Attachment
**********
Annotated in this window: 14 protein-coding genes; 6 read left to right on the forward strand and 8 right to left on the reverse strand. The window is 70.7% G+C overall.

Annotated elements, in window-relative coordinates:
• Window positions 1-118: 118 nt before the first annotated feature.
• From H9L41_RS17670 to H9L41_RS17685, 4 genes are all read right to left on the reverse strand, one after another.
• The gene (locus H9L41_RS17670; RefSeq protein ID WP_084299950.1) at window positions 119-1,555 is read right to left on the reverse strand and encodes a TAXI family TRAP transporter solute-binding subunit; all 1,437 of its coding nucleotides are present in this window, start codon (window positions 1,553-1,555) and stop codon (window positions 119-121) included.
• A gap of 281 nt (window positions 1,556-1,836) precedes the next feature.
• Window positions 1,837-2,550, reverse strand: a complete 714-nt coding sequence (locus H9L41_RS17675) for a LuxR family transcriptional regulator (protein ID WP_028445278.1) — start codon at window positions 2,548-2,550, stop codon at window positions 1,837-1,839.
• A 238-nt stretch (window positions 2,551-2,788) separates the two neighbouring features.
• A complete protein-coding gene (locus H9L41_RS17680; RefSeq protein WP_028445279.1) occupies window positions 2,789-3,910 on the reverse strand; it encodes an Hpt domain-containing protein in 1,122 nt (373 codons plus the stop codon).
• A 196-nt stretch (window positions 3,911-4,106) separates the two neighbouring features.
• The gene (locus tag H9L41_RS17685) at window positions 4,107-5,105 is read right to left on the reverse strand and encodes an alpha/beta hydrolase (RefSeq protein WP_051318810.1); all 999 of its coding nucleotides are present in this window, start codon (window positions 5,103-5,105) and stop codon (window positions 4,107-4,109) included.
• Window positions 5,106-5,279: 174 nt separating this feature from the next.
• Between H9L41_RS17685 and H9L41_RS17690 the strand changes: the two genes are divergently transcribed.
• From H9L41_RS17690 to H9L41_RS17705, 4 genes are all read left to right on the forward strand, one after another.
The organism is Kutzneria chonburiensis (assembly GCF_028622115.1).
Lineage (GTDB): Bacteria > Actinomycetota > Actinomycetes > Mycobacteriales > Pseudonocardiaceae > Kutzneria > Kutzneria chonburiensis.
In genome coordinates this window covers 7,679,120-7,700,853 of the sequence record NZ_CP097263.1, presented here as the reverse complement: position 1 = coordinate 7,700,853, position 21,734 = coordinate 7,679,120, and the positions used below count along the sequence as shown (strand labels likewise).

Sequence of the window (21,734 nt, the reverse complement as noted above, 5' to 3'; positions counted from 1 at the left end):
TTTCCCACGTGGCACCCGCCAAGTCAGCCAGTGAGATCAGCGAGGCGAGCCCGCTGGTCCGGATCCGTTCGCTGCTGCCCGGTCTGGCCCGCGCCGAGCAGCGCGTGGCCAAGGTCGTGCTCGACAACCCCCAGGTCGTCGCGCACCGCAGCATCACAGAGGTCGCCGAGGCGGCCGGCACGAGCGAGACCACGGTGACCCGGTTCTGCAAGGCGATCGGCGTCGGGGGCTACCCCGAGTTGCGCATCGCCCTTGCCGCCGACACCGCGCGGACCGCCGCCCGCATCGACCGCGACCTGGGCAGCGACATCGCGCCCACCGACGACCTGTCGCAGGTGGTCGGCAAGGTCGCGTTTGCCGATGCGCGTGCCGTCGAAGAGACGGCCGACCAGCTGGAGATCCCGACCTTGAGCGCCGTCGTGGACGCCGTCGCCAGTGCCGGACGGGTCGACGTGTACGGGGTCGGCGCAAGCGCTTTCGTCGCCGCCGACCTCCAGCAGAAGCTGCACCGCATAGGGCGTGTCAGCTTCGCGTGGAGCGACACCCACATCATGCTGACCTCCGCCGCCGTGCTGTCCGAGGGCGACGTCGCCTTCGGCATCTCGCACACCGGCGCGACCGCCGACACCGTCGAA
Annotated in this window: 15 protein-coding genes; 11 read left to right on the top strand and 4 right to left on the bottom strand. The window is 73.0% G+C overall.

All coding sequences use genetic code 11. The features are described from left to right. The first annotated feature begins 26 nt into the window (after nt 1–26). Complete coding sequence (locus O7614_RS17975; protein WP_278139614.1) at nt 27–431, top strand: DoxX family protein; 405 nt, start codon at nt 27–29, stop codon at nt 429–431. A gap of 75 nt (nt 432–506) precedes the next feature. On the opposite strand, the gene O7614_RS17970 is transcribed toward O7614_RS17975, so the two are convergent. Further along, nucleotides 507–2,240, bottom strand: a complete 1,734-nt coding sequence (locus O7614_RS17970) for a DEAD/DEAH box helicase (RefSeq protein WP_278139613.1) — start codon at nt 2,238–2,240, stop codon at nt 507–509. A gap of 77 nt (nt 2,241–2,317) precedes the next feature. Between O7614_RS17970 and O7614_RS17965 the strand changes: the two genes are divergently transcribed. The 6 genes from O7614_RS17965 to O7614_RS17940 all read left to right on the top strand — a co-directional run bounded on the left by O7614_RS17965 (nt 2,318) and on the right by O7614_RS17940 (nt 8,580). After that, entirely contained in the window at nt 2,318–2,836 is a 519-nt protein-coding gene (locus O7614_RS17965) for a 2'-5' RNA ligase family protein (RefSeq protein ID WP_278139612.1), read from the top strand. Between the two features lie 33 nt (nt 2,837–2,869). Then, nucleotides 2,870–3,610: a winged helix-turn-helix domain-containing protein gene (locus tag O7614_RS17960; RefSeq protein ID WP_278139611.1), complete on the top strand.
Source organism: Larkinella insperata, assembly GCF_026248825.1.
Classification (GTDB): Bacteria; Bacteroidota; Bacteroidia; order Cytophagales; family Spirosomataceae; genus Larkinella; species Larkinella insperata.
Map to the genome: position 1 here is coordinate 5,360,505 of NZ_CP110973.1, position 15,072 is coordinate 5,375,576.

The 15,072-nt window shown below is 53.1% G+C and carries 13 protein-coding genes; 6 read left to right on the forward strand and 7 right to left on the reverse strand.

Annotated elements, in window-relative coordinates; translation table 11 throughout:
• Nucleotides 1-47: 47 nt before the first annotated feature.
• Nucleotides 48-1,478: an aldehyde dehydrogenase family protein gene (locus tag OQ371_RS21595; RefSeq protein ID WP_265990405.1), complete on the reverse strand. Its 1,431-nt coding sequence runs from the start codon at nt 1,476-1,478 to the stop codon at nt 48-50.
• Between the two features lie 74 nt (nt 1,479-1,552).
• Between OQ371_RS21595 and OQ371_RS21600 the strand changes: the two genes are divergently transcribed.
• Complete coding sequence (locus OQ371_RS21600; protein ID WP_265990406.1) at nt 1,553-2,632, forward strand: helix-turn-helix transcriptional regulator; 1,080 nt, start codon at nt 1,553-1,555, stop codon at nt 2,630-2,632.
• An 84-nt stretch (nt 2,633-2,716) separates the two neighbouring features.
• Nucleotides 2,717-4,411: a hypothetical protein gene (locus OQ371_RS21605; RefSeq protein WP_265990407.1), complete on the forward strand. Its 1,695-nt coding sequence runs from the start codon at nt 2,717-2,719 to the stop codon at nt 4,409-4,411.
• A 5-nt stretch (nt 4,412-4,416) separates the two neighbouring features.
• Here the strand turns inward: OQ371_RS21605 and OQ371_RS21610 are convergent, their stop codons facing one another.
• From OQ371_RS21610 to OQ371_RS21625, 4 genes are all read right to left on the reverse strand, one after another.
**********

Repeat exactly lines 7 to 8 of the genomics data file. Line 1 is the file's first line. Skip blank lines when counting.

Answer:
• Window positions 1,837-2,550, reverse strand: a complete 714-nt coding sequence (locus H9L41_RS17675) for a LuxR family transcriptional regulator (protein ID WP_028445278.1) — start codon at window positions 2,548-2,550, stop codon at window positions 1,837-1,839.
• A 238-nt stretch (window positions 2,551-2,788) separates the two neighbouring features.